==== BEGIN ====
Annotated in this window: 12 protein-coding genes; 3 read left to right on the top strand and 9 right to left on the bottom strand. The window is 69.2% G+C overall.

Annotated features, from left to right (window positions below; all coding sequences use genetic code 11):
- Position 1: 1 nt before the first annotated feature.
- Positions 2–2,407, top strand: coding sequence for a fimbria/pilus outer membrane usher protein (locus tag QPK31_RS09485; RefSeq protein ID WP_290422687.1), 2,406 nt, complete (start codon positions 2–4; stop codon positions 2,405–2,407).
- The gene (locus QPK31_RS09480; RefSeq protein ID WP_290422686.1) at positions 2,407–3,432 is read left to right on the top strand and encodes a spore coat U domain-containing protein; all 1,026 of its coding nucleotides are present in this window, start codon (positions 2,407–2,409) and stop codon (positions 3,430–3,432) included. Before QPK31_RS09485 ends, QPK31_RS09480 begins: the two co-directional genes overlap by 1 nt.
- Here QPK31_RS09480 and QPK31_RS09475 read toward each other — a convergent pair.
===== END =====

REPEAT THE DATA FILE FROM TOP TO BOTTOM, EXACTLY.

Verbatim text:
Annotated in this window: 12 protein-coding genes; 3 read left to right on the top strand and 9 right to left on the bottom strand. The window is 69.2% G+C overall.

Annotated features, from left to right (window positions below; all coding sequences use genetic code 11):
- Position 1: 1 nt before the first annotated feature.
- Positions 2–2,407, top strand: coding sequence for a fimbria/pilus outer membrane usher protein (locus tag QPK31_RS09485; RefSeq protein ID WP_290422687.1), 2,406 nt, complete (start codon positions 2–4; stop codon positions 2,405–2,407).
- The gene (locus QPK31_RS09480; RefSeq protein ID WP_290422686.1) at positions 2,407–3,432 is read left to right on the top strand and encodes a spore coat U domain-containing protein; all 1,026 of its coding nucleotides are present in this window, start codon (positions 2,407–2,409) and stop codon (positions 3,430–3,432) included. Before QPK31_RS09485 ends, QPK31_RS09480 begins: the two co-directional genes overlap by 1 nt.
- Here QPK31_RS09480 and QPK31_RS09475 read toward each other — a convergent pair.